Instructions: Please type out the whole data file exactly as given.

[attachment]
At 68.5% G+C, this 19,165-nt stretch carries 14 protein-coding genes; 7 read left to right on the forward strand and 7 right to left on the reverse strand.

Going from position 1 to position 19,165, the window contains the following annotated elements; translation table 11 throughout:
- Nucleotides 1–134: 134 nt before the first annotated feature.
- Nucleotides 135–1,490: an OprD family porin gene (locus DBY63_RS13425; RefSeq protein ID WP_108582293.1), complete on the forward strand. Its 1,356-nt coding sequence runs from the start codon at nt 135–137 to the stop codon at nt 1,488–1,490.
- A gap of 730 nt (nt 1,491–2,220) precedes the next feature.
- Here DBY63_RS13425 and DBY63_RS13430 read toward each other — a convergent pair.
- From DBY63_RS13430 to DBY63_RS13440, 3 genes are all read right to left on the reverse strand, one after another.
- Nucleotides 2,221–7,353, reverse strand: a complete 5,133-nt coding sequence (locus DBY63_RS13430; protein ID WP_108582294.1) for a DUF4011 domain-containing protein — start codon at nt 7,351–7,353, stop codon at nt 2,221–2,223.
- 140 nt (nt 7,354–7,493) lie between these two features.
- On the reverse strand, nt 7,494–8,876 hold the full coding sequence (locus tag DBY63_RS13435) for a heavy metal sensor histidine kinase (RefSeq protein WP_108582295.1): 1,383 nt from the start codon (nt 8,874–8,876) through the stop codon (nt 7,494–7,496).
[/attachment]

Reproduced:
At 68.5% G+C, this 19,165-nt stretch carries 14 protein-coding genes; 7 read left to right on the forward strand and 7 right to left on the reverse strand.

Going from position 1 to position 19,165, the window contains the following annotated elements; translation table 11 throughout:
- Nucleotides 1–134: 134 nt before the first annotated feature.
- Nucleotides 135–1,490: an OprD family porin gene (locus DBY63_RS13425; RefSeq protein ID WP_108582293.1), complete on the forward strand. Its 1,356-nt coding sequence runs from the start codon at nt 135–137 to the stop codon at nt 1,488–1,490.
- A gap of 730 nt (nt 1,491–2,220) precedes the next feature.
- Here DBY63_RS13425 and DBY63_RS13430 read toward each other — a convergent pair.
- From DBY63_RS13430 to DBY63_RS13440, 3 genes are all read right to left on the reverse strand, one after another.
- Nucleotides 2,221–7,353, reverse strand: a complete 5,133-nt coding sequence (locus DBY63_RS13430; protein ID WP_108582294.1) for a DUF4011 domain-containing protein — start codon at nt 7,351–7,353, stop codon at nt 2,221–2,223.
- 140 nt (nt 7,354–7,493) lie between these two features.
- On the reverse strand, nt 7,494–8,876 hold the full coding sequence (locus tag DBY63_RS13435) for a heavy metal sensor histidine kinase (RefSeq protein WP_108582295.1): 1,383 nt from the start codon (nt 8,874–8,876) through the stop codon (nt 7,494–7,496).